The revision of the EPBD cannot be a success without establishing long-term renovation strategies for all the existing building stock. This was already an obligation of the current directive but only thirteen member states delivered these strategies to date. Such an exercise requires a real commitment to gather relevant data on the building stock and design ambitious renovation milestones.

EU countries dragging their feet on building renovation plans

Only five EU member states have submitted long-term renovation strategies that were due last month under the revised energy performance of buildings directive: Belgium, Denmark, Finland, The Netherlands and Sweden.

In order to facilitate this process, we need to introduce Minimum Energy Performance Standards (MEPS) requiring all existing buildings to meet a minimum energy standard by a given date or a chosen trigger point, such as a sale or a renovation. This is not new, and some Member States are already giving the right example. France, for instance, introduced in 2019 a ban on renting poor performing buildings from 2023, as well as an obligation to renovate the worst performing buildings by 2028.

The revised EPBD must also ensure that a highly efficient EU building stock fully integrates demand flexibility and energy storage. In this respect, digitalisation is a key driver for energy efficiency and energy system integration, as most energy efficient technologies are digital. Thanks to high levels of efficiency and digitalisation, new and renovated buildings with lower energy demand, grid balancing functions and storage capacity, can act as a catalyser for the integration of renewables and the transition to a decentralised energy system.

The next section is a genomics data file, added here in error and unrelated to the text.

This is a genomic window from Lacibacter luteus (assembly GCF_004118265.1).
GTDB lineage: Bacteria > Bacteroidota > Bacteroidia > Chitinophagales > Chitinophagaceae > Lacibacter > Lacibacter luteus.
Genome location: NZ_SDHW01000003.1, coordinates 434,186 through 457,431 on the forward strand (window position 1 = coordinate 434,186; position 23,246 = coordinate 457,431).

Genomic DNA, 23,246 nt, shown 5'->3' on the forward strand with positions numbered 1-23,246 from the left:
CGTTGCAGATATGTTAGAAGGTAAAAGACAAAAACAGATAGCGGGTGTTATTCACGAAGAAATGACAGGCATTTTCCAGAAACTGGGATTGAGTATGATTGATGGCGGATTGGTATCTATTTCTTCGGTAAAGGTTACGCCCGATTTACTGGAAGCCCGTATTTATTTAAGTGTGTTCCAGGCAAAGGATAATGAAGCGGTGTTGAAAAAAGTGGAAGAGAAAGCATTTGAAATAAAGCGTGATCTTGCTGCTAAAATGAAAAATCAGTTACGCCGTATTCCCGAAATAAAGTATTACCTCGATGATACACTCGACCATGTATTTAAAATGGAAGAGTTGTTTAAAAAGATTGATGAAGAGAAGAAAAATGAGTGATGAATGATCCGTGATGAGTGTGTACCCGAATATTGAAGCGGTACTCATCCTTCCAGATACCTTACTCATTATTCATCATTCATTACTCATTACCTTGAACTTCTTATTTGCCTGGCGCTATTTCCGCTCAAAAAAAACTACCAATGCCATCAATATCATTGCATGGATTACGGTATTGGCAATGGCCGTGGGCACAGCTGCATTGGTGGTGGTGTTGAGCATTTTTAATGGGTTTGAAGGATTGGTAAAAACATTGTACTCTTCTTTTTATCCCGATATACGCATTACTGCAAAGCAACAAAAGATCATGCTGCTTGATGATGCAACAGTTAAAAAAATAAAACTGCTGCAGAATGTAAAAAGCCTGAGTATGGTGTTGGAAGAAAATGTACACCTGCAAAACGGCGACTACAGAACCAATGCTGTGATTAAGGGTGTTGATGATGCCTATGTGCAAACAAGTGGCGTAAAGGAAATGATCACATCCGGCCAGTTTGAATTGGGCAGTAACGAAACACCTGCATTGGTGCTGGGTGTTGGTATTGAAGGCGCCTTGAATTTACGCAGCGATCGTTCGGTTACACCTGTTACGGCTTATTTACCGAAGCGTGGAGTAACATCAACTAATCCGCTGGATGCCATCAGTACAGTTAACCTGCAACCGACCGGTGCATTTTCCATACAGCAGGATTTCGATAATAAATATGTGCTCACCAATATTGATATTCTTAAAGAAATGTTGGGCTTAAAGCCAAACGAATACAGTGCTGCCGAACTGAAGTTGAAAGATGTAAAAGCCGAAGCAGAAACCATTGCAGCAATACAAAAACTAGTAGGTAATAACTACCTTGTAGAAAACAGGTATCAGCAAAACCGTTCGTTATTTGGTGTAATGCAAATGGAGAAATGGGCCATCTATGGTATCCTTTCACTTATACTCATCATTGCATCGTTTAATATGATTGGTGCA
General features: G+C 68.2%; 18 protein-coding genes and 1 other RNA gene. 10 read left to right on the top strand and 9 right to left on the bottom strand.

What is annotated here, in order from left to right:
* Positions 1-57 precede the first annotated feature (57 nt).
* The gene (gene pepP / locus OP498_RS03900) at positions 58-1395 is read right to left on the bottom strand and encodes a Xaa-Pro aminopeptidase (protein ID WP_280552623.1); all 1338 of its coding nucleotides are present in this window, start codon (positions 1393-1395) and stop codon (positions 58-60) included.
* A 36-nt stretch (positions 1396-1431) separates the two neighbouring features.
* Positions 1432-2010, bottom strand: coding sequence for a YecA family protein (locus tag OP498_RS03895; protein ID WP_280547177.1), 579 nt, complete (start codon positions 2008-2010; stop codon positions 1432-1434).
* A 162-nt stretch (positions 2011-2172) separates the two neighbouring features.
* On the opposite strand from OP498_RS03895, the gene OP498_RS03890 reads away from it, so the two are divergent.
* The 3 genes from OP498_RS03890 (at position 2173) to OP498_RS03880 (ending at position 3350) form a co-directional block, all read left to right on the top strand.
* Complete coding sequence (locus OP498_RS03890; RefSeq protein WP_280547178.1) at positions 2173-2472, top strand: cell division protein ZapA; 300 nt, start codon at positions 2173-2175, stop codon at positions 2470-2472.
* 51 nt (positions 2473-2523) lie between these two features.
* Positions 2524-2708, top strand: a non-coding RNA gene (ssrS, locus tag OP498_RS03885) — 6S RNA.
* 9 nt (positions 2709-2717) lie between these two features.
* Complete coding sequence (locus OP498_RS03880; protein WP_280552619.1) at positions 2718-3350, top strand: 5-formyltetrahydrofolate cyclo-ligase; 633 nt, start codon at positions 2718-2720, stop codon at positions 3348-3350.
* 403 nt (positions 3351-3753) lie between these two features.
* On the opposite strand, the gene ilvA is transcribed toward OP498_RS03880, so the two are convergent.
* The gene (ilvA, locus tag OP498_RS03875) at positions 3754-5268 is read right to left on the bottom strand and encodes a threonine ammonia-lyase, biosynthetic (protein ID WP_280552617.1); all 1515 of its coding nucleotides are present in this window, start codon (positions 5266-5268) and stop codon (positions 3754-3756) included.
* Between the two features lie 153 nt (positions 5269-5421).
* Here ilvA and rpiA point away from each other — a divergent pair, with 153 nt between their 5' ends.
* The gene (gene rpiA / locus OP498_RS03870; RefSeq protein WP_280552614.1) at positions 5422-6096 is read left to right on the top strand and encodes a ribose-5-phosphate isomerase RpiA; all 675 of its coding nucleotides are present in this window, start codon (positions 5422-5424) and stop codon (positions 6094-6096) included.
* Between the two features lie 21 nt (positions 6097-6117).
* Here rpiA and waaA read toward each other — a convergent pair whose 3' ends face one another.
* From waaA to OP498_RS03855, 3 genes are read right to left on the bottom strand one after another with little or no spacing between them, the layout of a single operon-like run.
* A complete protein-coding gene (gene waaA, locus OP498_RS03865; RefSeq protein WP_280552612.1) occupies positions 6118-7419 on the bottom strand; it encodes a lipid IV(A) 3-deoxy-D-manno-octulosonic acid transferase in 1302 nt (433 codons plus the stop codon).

We need to change our mindset regarding the built environment. Buildings are central to the whole energy system and they are evolving, together with the broader system, to create synergies among infrastructure. For example, a neighbourhood approach to energy planning can help local authorities in dealing with waste heat from nearby industrial facilities delivered through district heating networks.

The comprehensive renovation of our building stock is a phenomenal tool to relaunch the EU economy, highly impacted by the pandemic, in a sustainable way. Our continent hosts some of the most innovative and successful energy efficiency companies in the world, European “champions” that export technologies and drive innovation across the globe.

By delivering the multiple economic and environmental benefits of energy efficiency, the new EPBD is a real chance for policy makers to benefit citizens and businesses and allow the EU to deliver on its climate and energy targets.

Construction: The least digitised sector in Europe

Construction sites across the globe are developing rapidly as firms seek to take advantage of the technologies of tomorrow. However, the construction industry is the lowest ranked economic sector in terms of digital uptake globally, and more needs to be done, according to a leading EU industry organisation.